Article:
Contador to Retire after Vuelta a Espana
When Spanish cyclist Alberto Contador first won the Vuelta a Espana in 2008, he completed a magic 15-month feat, becoming the youngest and quickest rider ever to win all three Grand Tours. He won the Tour de France in 2007, followed by the Giro d’Italia earlier in 2008, so the third win on home turf propelled him to heights that only five other cyclists have reached in history.
He would win the Tour de France again in 2009. Then, despite a two-year suspension for doping that saw his 2010 Tour de France and 2011 Giro d’Italia victories stricken from the record, he came back to win the Vuelta in 2012 and 2014, and the Giro in 2015.
It’s perhaps fitting, therefore, that that he will be ending his professional career back on home ground, in the race that first thrust him to international prominence in the sport. El Pistolero, as his fans call the attacking mountain specialist, announced his decision recently on social media, saying he will retire from professional cycling after the 2017 Vuelta, which starts next Saturday.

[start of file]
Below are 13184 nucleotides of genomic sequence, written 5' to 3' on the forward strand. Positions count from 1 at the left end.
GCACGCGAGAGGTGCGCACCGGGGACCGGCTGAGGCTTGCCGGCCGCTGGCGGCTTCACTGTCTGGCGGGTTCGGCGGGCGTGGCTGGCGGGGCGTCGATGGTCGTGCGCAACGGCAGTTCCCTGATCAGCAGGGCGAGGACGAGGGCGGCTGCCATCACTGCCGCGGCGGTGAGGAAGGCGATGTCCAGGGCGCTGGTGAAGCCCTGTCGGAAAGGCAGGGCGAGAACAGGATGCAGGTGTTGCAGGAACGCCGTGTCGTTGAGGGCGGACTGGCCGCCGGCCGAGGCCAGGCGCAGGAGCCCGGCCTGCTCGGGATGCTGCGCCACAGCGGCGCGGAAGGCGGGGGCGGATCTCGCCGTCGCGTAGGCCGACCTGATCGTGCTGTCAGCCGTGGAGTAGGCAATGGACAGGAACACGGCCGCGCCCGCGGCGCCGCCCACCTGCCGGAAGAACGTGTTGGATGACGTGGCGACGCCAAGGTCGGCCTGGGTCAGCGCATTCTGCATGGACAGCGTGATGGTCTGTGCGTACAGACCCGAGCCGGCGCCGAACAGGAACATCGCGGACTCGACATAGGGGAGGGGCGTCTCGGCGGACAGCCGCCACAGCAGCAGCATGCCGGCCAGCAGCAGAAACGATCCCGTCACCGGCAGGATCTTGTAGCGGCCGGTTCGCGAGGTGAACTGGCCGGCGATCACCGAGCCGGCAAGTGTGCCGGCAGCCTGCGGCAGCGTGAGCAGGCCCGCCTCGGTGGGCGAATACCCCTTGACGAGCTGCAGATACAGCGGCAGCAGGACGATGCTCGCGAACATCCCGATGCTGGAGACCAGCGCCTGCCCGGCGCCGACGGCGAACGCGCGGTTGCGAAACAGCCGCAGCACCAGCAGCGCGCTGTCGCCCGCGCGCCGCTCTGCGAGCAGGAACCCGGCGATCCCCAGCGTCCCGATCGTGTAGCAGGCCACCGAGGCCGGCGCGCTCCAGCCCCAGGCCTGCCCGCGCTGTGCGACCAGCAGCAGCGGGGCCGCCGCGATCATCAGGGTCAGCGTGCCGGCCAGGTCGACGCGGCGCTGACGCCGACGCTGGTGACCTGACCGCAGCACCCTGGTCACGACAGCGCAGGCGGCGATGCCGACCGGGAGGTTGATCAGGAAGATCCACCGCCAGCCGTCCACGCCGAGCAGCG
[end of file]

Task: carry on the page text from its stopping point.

Casualty of the Doping Scandal
Contador now has a record of seven Grand Tour overall victories, so a GC win at this year’s Vuelta will see him retire on eight; tied in third place in the record books with French 60s star Jacques Anquetil. If his 2010 and 2011 victories had not been erased after he tested positive for the banned steroid clenbuterol, he’d be aiming to equal Bernard Hinault’s second place in the Grand Tour winning record on 10, although Eddie Merckx’s record of 11 Grand Tours remains safe.
Many ardent Contador fans reckon he got a bum rap on the doping charges. To this day, he insists the clenbuterol was accidentally introduced into his system by something he ate; Basque beef was fingered as the culprit. But from 2008-2010 he also rode for Kazakhstan’s Team Astana, which was refused entry to the 2008 Tour de France because of notorious doping.
It’s possible he was a victim of the crackdown from 2010-12, when in the wake of the massive investigations into illegal stimulants in cycling, even Lance Armstrong’s reputation didn’t escape unscathed. It was not a climate in which anyone could be given the benefit of the doubt.
Whatever Contador’s level of complicity, however, he took his suspension without a murmur and returned to racing with a triumphant Vuelta win in 2012. He is third favourite, at $5.00-$10.00, to win the race again this year. You can bet on the riders and the race online, or on your mobile, at Crownbet, where you’ll find great odds and a wide variety of markets.